Urban areas also offer a refuge from some of the problems hedgehogs face in the wider countryside. Habitat loss due to intensification of agriculture is thought to be one of the leading causes for hedgehog declines in the UK. A reduction in large hedgerows, small patches of scrub and ‘untidy’ areas means that hedgehogs have less habitat available for them to feed and build nests. Add your hedgehog highway to the Hedgehog Street Map and see how many more are in your local area.

Invite hedgehogs into your garden

Hedgehogs come out at night to snuffle through the undergrowth in search of food. They are generalist feeders, with their diet mainly consisting of a wide variety of invertebrates like snails, slugs and beetles. In fact, their droppings can contain so many shiny beetle casings that they sparkle in the sun. However, hedgehogs will occasionally eat larger prey such as frogs and they are opportunists that will feed on birds’ eggs or carrion if they come across them.

Photo by Carlos Pernalete Tua on Pexels.com

Agricultural pesticides have caused large declines in invertebrate populations and without their main food source hedgehogs are struggling to find enough to eat.

Log piles, accompanied by dried leafs, twigs, and other plants, encourage mini-beasts into your garden and provide hedgehogs with their favourite ‘grub’ (sometimes literally).

They can provide shelter for the hedgehogs too. Follow the Wildlife Trust’s log pile tips here.

Image credit Matt Lowe

To encourage hedgehogs into your garden you can supplement their natural supplies with dog and cat food or purchase feed that is specially prepared for hedgehogs. Placing this alongside a little dish of water can help support your local hedgehog population, especially in the lead up to Christmas.

Top tip: If you have a problem with neighbourhood cats or foxes eating the food, try placing the food under a brick shelter with a hedgehog-sized hole.

A safe space

Hedgehog house ‘before’ image.

Some of you may remember the old set of drawers that we used as our base in the previous A Warm Welcome for Minibeasts post. We used the bottom drawer for our hedgehog house base, but you can use anything that will withstand the weather and allow you to cut a hedgehog sized hole into it; old wooden boxes (wine crates are excellent for this) or a plastic storage box. The Wildlife Trust has a great ‘simple house’ guide:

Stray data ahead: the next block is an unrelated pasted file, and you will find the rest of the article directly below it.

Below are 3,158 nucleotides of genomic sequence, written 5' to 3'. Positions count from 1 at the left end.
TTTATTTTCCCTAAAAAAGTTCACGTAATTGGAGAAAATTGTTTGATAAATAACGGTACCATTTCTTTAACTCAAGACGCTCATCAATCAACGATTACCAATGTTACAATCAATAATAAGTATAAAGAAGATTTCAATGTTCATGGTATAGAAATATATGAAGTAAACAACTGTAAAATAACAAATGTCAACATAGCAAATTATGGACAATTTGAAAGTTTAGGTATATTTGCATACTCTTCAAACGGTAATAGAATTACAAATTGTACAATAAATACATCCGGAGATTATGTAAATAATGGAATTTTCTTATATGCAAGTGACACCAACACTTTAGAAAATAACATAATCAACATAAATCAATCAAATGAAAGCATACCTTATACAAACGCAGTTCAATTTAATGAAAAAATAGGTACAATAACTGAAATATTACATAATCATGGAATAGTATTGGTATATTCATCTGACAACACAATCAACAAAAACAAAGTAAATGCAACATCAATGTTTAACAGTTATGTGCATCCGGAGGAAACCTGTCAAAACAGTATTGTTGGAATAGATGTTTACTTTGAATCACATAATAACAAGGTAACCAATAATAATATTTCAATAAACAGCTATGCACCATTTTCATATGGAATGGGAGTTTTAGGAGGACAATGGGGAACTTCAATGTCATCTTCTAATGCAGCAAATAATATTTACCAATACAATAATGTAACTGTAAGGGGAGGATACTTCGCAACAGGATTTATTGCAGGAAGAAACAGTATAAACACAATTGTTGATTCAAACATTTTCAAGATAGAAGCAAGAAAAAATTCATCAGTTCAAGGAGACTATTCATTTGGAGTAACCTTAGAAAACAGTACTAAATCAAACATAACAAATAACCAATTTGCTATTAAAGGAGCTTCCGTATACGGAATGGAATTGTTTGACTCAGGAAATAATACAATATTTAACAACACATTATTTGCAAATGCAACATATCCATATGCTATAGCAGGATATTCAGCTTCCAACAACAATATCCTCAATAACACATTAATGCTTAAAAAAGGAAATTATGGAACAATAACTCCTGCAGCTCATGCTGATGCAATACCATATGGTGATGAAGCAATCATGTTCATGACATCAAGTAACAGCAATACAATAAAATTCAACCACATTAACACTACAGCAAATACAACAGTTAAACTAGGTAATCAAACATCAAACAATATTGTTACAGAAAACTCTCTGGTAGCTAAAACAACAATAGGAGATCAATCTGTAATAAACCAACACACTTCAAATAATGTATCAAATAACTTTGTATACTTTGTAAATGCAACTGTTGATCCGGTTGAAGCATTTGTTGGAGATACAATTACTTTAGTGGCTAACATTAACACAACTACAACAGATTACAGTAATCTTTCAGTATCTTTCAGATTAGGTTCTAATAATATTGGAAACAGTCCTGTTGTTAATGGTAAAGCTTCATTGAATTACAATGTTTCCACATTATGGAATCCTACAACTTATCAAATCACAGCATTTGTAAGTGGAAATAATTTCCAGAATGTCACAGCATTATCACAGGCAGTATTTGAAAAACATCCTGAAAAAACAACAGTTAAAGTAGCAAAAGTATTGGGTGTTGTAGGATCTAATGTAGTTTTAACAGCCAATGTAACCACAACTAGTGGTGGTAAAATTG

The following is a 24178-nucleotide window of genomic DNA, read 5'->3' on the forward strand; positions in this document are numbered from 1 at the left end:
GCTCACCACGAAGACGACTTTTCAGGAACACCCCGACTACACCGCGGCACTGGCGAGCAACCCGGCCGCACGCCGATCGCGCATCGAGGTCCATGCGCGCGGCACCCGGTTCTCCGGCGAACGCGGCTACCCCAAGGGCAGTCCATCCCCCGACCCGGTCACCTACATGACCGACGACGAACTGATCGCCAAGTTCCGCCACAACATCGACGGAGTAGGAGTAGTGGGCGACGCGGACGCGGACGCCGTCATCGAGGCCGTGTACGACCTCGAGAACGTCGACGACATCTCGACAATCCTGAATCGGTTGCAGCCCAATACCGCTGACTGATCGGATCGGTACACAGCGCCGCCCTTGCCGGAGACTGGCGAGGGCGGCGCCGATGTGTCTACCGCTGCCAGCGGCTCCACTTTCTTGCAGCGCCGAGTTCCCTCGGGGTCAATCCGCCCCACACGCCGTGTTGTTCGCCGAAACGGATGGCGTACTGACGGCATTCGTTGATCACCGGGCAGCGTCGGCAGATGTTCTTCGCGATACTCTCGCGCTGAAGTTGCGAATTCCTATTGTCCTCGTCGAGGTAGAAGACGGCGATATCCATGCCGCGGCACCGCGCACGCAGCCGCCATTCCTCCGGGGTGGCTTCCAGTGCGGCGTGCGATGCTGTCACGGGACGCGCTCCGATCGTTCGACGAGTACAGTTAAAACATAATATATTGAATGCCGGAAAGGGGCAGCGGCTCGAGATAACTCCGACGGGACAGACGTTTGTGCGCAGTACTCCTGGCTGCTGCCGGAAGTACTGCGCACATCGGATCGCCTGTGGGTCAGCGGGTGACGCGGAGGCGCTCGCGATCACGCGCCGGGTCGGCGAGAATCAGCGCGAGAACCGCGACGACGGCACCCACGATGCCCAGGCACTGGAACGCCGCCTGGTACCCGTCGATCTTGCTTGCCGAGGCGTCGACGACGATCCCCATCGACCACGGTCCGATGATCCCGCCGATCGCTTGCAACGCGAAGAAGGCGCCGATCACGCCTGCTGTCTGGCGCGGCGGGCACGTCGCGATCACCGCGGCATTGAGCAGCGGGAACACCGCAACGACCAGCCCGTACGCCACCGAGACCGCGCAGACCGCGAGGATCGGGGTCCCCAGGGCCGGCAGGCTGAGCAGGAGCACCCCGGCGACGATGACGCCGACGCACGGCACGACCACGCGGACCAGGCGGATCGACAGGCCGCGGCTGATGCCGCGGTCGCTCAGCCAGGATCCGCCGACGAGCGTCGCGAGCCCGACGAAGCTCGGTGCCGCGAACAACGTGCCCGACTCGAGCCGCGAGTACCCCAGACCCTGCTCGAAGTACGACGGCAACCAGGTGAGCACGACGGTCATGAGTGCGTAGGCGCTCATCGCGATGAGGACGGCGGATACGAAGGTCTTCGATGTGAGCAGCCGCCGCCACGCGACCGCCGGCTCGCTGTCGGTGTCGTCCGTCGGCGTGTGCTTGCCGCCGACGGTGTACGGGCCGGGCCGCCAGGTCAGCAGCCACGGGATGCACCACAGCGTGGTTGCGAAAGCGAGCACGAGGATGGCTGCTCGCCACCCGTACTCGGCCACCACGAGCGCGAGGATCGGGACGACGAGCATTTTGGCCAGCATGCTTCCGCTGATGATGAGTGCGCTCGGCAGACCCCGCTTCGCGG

Top tips:

  1. Ensure that the inside of the container you are using can remain dry and mould-free.
  2. Keep in mind that you’ll need to access it again in April to give it a spring-clean.
  3. Place in a quiet corner of your garden or green space. Remember that you can still see the hedgehogs when they come out to feed, but otherwise try not to disturb them.
  4. Include a 20cm long tunnel at the entrance to protect your residents from inquisitive predators. Ours is within the box, but depending on your materials you can also create an external entrance tunnel.
Camera ‘traps’ can capture videos of your spiny residents when they emerge.
Video courtesy of Naomi Chapman.

Ours is placed in a shaded spot that receives partial sunlight. The bowl on top acts as a bird-bath, and a pile of dead leaves on the right provides extra shelter for critters.

Completed insect hotel & hedgehog house extravaganza

We painted ours with black chalkboard paint to create a space for some decoration.

Share images of your wildlife welcomes with us on Facebook, Twitter, or Instagram by tagging us or using #OpenYourWindowBingo


Find out more:

Wildlife Trust – Help a hedgehog

Wildlife Trust – get creative for hedgehogs. This beautiful resource will help you to create a haven for hedgehogs in your back garden or green space.